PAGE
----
-2

// I'm using a boolean function and it returns a false and true, but the main isn't //picking it up. The my_string.Is_full and my_string.Is_empty are suppose to say "it is not //full" and "it is not empty. Wrong syntax?

#include <iostream>
#include <string>
using namespace std;

const int SIZE = 5;

template <class New_Type>
class Array_Class
{
public:
    Array_Class();
    ~Array_Class();
    void Add(New_Type item);
    void Print();
    void PrintB();
    bool Is_Empty();
    bool Is_Full();

private:
    New_Type *A;
    New_Type *B;
    int count;
};


template <class New_Type>
Array_Class<New_Type>::Array_Class()
{
    cout << "You are inside the default constructor.\n";
    cout << "New_Type has a size of " << sizeof(New_Type) << " bytes\n\n";
    count = 0;
    A = new New_Type[SIZE];
}

template <class New_Type>
Array_Class<New_Type>::~Array_Class()
{
    cout << "The Destructor has been called.\n\n";
    delete[] A;
    count = 0;
    A = 0;
}


template <class New_Type>
void Array_Class<New_Type>::Add(New_Type item)
{
    if (count<SIZE)
    {
        A[count++] = item;
    }
    else
    {
        cout << "The array is full.\n";
    }
}


template <class New_Type>
void Array_Class<New_Type>::Print()
{
    int i;

    for (i = 0; i<count; i++)
    {
        cout << "A[" << i << "] = " << A[i] << endl;
    }
}

//my_String goes to here, which does get False

template <class New_Type>
bool Array_Class<New_Type>::Is_Full()
{
    if (count == SIZE)
    {
        return true;
    }
    else if (count < SIZE)
    {
        return false;
    }
}

//my_String goes to here, which does get False

template <class New_Type>
bool Array_Class<New_Type>::Is_Empty()
{
    if (count == 0)
    {
        return true;
    }
    else if (count > 0)
    {
        return false;
    }
}
int main()
{
    Array_Class<string> my_String;
    Array_Class<int> my_Ints;
    Array_Class<char> my_Chars;
    my_String.Add("Hello");
    my_String.Add("GoodBye");
    my_String.Add("ComeHere");
    my_String.Add("SayNo");

    my_Chars.Add('a');
    my_Chars.Add('b');
    my_Chars.Add('c');
    my_Chars.Add('d');
    my_Chars.Add('e');
    my_Chars.Add('f');
    my_Chars.Add('g');

    my_String.Print();
    my_Ints.Print();
    my_Chars.Print();

    cout << endl;

    my_Ints.Is_Empty();
    if (true)
    {
        cout << "It is empty" << endl;
    }
    else
    {
        cout << "It is not empty\n" << endl;
    }

my_String.Is_Empty(); is supposed to come out to false but goes straight to true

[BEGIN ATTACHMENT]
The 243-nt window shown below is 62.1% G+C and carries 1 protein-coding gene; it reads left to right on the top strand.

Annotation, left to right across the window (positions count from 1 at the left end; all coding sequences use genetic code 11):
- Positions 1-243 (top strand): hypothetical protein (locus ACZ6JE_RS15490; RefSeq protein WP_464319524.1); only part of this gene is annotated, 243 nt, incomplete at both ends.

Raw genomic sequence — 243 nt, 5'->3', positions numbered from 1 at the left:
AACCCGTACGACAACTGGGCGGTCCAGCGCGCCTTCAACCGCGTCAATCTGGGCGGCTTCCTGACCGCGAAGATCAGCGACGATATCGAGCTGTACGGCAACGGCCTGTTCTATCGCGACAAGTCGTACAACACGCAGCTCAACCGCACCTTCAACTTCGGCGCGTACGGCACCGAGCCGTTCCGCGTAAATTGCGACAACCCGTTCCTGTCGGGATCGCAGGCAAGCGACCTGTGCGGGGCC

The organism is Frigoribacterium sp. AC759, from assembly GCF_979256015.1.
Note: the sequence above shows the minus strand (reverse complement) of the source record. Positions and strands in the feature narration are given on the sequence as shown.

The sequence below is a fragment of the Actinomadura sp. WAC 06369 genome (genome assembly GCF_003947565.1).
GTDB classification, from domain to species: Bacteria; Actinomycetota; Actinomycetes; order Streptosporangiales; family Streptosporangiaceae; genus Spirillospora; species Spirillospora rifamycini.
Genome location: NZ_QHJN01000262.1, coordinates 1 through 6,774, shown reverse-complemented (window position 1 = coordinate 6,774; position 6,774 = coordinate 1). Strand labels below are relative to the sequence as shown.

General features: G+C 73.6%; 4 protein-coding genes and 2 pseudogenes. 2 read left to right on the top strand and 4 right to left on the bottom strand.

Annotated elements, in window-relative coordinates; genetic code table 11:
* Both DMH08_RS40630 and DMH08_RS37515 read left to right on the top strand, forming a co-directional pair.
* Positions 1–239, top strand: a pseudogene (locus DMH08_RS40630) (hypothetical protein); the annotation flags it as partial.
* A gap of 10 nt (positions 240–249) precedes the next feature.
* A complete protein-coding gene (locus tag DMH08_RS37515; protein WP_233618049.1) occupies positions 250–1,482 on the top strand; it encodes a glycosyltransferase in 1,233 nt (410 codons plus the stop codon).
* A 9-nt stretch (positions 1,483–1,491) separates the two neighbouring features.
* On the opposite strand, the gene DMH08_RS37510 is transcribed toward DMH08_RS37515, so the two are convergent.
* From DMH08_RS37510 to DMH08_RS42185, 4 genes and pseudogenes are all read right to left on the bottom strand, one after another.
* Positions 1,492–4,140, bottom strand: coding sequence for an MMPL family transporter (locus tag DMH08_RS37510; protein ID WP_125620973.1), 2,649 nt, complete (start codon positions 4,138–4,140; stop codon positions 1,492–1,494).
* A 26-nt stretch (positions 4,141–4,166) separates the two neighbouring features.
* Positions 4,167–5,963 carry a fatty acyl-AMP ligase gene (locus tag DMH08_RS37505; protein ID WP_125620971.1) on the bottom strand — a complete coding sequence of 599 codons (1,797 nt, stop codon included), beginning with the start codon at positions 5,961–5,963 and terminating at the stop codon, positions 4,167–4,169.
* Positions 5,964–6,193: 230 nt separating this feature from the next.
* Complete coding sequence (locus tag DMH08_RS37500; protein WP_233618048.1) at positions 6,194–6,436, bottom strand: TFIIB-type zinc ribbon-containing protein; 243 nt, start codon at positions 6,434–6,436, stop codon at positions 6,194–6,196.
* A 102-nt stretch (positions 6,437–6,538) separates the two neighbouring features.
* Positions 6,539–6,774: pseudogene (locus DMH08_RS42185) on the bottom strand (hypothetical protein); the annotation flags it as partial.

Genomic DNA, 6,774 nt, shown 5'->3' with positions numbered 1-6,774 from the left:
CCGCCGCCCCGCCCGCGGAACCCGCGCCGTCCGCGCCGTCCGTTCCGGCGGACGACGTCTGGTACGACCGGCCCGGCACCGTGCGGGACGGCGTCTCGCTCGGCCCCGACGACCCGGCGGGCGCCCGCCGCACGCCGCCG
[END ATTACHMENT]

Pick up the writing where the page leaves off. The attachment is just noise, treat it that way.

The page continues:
my_String.Is_Empty();
    if (true)
    {
        cout << "It is empty" << endl;
    }
    else
    {
        cout << "It is not empty\n" << endl;
    }

    cout << endl;


    my_Chars.Is_Full();
    if (true)
    {
        cout << "It is full" << endl;
    }
    else if (false)
    {
        cout << "It is not full" << endl;
    }

my_String.Is_Full(); is supposed to come out to false but goes straight to true

    my_String.Is_Full();

    if (true)
    {
        cout << "It is full" << endl;
    }
    else if (false)
    {
        cout << "It is not full" << endl;
    }

    return 0;
}
  • 4
    What do you expect it to return when count < 0? – chris Jul 30 '14 at 16:56
  • 1
    Because count can never be less than 0, you're--properly--ignoring it, but the way you've worded your if statements is awkward and the compiler is--properly--complaining that this code would cause problems if count was less than 0. Instead change the whole function to return count == 0; for isEmpty and return count == SIZE; for isFull – scohe001 Jul 30 '14 at 16:58
  • 1
    If size is a compile-time constant, why allocate the array dynamically? – Neil Kirk Jul 30 '14 at 17:00
  • It is a fact that an array never can have less than 0 elements. So I would declare count as unsigned int. Simple and direct. – Nilo Paim Jul 30 '14 at 17:09
  • There is no count < 0, Chris – Terry Light Jul 30 '14 at 18:09
5
my_String.Is_Full();

if (true)
{
    cout << "It is full" << endl;
}

This is not correct : you call Is_Full(), it return false but you don't use the return value. Then you check if true is true, and it is, obviously.

You should do instead:

if (my_String.Is_Full())
{
    cout << "It is full" << endl;
}
else
{
    ...
}

About the compiler warning, they are cases where your function doesn't return at all, you should either replace your 'else if' with a simple else, or add a return statement outside of your conditional scope.

|improve this answer|||||
  • true; is perfectly valid syntax in C++. – scohe001 Jul 30 '14 at 17:00
2

You don't have all the cases handled.

template <class New_Type>
bool Array_Class<New_Type>::Is_Full()
{
    if (count == SIZE)
    {
        return true;
    }
    else if (count < SIZE)
    {
        return false;
    }

}

But what about count > SIZE

You might want to change it to if ( count >= SIZE ) or add an else block

You have a similar issue in this block

bool Array_Class<New_Type>::Is_Empty()
{
    if (count == 0)
    {
        return true;
    }
    else if (count > 0)
    {
        return false;
    }
}
|improve this answer|||||
  • His Is_Full function should consist of a single return, and nothing else: return count >= SIZE;, for example. All these if to return true or false is just obfuscating verbiage. – James Kanze Jul 30 '14 at 17:40
  • That can't happen, because the "count" automatically stops when in template void Array_Class<New_Type>::Add(New_Type item). So count can never go beyond 5 – Terry Light Jul 30 '14 at 17:44

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